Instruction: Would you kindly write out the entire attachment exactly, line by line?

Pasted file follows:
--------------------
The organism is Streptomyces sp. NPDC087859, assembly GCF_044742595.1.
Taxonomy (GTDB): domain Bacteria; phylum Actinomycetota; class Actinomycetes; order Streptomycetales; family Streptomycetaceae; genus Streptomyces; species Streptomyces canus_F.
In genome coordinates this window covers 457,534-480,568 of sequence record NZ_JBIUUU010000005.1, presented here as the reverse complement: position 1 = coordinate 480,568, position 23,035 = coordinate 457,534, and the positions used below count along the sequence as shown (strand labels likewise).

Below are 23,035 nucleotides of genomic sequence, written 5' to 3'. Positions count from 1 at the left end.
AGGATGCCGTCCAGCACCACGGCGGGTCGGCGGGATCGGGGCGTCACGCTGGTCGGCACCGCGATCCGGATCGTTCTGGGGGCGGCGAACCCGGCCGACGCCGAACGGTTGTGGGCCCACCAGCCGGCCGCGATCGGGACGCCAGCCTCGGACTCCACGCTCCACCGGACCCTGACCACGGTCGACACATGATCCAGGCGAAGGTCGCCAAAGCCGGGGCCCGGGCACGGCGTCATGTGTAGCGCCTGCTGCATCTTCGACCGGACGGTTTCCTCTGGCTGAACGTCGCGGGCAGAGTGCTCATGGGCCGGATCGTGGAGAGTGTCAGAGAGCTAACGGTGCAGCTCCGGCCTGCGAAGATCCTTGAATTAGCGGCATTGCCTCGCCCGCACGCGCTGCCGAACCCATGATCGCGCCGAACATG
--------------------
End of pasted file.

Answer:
The organism is Streptomyces sp. NPDC087859, assembly GCF_044742595.1.
Taxonomy (GTDB): domain Bacteria; phylum Actinomycetota; class Actinomycetes; order Streptomycetales; family Streptomycetaceae; genus Streptomyces; species Streptomyces canus_F.
In genome coordinates this window covers 457,534-480,568 of sequence record NZ_JBIUUU010000005.1, presented here as the reverse complement: position 1 = coordinate 480,568, position 23,035 = coordinate 457,534, and the positions used below count along the sequence as shown (strand labels likewise).

Below are 23,035 nucleotides of genomic sequence, written 5' to 3'. Positions count from 1 at the left end.
AGGATGCCGTCCAGCACCACGGCGGGTCGGCGGGATCGGGGCGTCACGCTGGTCGGCACCGCGATCCGGATCGTTCTGGGGGCGGCGAACCCGGCCGACGCCGAACGGTTGTGGGCCCACCAGCCGGCCGCGATCGGGACGCCAGCCTCGGACTCCACGCTCCACCGGACCCTGACCACGGTCGACACATGATCCAGGCGAAGGTCGCCAAAGCCGGGGCCCGGGCACGGCGTCATGTGTAGCGCCTGCTGCATCTTCGACCGGACGGTTTCCTCTGGCTGAACGTCGCGGGCAGAGTGCTCATGGGCCGGATCGTGGAGAGTGTCAGAGAGCTAACGGTGCAGCTCCGGCCTGCGAAGATCCTTGAATTAGCGGCATTGCCTCGCCCGCACGCGCTGCCGAACCCATGATCGCGCCGAACATG